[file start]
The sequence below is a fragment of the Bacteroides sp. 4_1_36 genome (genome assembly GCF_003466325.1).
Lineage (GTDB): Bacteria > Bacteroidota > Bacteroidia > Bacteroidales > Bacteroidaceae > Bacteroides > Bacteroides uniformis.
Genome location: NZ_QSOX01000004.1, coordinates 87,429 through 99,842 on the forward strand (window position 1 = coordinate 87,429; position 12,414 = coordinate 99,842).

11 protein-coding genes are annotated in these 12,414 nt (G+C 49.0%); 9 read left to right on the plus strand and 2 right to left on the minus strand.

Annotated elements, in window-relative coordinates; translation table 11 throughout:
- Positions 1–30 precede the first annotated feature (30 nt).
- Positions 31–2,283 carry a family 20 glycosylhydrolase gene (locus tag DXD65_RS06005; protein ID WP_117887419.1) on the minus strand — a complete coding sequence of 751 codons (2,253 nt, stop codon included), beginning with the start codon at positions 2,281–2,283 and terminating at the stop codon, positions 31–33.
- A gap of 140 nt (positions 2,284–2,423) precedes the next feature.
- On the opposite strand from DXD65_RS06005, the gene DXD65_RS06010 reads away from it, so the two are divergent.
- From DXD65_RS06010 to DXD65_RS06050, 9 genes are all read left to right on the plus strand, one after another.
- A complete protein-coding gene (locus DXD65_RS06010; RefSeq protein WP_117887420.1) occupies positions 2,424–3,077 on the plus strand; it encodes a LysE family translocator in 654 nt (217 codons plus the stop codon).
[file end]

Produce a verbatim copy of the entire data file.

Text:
The sequence below is a fragment of the Bacteroides sp. 4_1_36 genome (genome assembly GCF_003466325.1).
Lineage (GTDB): Bacteria > Bacteroidota > Bacteroidia > Bacteroidales > Bacteroidaceae > Bacteroides > Bacteroides uniformis.
Genome location: NZ_QSOX01000004.1, coordinates 87,429 through 99,842 on the forward strand (window position 1 = coordinate 87,429; position 12,414 = coordinate 99,842).

11 protein-coding genes are annotated in these 12,414 nt (G+C 49.0%); 9 read left to right on the plus strand and 2 right to left on the minus strand.

Annotated elements, in window-relative coordinates; translation table 11 throughout:
- Positions 1–30 precede the first annotated feature (30 nt).
- Positions 31–2,283 carry a family 20 glycosylhydrolase gene (locus tag DXD65_RS06005; protein ID WP_117887419.1) on the minus strand — a complete coding sequence of 751 codons (2,253 nt, stop codon included), beginning with the start codon at positions 2,281–2,283 and terminating at the stop codon, positions 31–33.
- A gap of 140 nt (positions 2,284–2,423) precedes the next feature.
- On the opposite strand from DXD65_RS06005, the gene DXD65_RS06010 reads away from it, so the two are divergent.
- From DXD65_RS06010 to DXD65_RS06050, 9 genes are all read left to right on the plus strand, one after another.
- A complete protein-coding gene (locus DXD65_RS06010; RefSeq protein WP_117887420.1) occupies positions 2,424–3,077 on the plus strand; it encodes a LysE family translocator in 654 nt (217 codons plus the stop codon).